Endotracheal intubation Endotracheal intubation (EI) is an emergency procedure most often performed in patients who are unconscious or who cannot breathe on their ...
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Endotracheal intubation (EI) is an emergency procedure most often performed in patients who are unconscious or who cannot breathe on their own. EI helps to prevent suffocation or obstruction of the passage of air.
In a typical EI, a patient is first given a heavy anesthetic. Then, a flexible plastic tube is placed into the trachea (windpipe) through the mouth or sometimes the nose to help the patient with breathing.
The trachea, also known as the windpipe, is a cylindrical tube that is about four inches long and one inch in diameter. It begins just under the voice box, descends behind the breastbone, and then divides into two smaller tubes. Each tube connects to one of your lungs.
The windpipe is made from discs of tough cartilage, muscle, and connective tissue. Its lining is composed of smooth tissue. Each time you breathe in, the windpipe gets slightly longer and wider—then returns to its normal size as you breathe out.
You may need this procedure for one of the following reasons:
- to remove an object that is blocking your air passage
- to open your airways so that you can receive an anesthetic, medication, or oxygen
- to enable your doctor to get a clear view of your upper airway
- to protect your lungs
- if you have stopped or are having difficulty breathing
- you need a machine to help you breathe
- you have a head injury
The administration of EI will enable your airway to completely open. This allows oxygen to pass freely to and from your lungs as you breathe.
EI is typically performed in the hospital, where you will be given a strong sedative. In emergency situations, EI may be administered by a paramedic at the scene of the emergency. Studies have shown that paramedics can successfully perform this procedure. (Gray, Cartlidge, & Gavalas, 1992).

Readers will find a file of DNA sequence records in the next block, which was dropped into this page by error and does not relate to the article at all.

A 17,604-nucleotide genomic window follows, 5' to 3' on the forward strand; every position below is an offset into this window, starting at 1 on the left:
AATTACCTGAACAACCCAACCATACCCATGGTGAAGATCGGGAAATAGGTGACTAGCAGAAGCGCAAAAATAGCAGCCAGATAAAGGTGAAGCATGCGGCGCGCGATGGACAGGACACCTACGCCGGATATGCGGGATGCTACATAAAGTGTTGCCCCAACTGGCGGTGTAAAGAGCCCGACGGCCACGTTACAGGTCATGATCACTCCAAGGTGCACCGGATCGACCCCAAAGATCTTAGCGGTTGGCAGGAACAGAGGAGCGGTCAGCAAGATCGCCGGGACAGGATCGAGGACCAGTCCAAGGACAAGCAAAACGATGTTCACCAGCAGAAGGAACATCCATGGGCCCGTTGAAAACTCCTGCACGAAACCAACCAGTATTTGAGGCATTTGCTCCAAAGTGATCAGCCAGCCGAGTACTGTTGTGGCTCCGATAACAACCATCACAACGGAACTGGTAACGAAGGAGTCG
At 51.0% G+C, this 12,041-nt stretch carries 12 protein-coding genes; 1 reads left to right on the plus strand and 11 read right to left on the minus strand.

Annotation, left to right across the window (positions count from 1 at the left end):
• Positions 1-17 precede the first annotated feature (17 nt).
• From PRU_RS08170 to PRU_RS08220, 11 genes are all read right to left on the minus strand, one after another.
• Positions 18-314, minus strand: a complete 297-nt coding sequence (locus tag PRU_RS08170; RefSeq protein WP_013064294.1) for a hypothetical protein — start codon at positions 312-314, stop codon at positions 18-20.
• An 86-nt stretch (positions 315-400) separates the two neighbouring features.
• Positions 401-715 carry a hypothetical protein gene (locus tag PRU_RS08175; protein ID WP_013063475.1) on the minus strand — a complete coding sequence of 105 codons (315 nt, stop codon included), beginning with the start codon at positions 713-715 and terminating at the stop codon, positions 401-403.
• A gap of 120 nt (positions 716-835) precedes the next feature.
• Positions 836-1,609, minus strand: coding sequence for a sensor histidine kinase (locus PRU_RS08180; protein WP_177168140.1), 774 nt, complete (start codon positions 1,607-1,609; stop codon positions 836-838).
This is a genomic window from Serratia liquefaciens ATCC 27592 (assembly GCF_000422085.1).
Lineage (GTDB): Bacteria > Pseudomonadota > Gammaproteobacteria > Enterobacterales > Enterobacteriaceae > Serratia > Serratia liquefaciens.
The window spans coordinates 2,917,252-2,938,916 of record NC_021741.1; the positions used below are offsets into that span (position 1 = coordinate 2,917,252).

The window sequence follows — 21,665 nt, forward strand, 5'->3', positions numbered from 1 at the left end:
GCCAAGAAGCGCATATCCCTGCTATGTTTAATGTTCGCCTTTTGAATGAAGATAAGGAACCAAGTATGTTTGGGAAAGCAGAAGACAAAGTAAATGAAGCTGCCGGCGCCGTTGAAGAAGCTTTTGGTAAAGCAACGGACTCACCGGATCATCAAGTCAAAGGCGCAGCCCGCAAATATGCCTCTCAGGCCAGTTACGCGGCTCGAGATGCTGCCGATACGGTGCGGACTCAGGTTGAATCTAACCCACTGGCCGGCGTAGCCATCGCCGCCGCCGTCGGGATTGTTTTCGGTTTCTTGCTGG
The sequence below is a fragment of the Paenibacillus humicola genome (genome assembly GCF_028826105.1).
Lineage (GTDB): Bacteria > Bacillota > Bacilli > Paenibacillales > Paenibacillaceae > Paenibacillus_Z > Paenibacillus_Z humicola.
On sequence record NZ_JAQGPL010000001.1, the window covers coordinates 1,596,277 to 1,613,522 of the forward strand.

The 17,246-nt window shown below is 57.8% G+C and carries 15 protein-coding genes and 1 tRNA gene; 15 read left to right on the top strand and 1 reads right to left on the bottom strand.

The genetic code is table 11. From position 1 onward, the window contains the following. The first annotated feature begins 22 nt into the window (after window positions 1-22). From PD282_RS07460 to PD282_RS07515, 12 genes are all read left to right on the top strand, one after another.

In a standard EI surgery, you will receive an anesthetic before the procedure. Once you are sedated, an anesthesiologist will open your mouth and insert a small camera called a laryngoscope. This camera is used to examine the inside of the voice box. Once the vocal cords have been located, the flexible plastic EI tube will be placed into your mouth and lowered through the vocal cords.
The tube may then be connected to a ventilator (breathing machine) or may be manipulated manually by attaching a bag to the tube, which the anesthesiologist will use to pump air into your lungs. The anesthesiologist will then listen to your breathing through a stethoscope to ensure that the tube is in the right place. Once you no longer need help breathing, the tube is removed.
In most cases where EI must be performed, the patient will be under general anesthesia. Though most healthy people do not have any problems with general anesthesia, there is a small risk of long-term complications and, very rarely, death. These risks largely depend upon your general health and the type of procedure you are undergoing.
Factors that may increase your risk of complications include: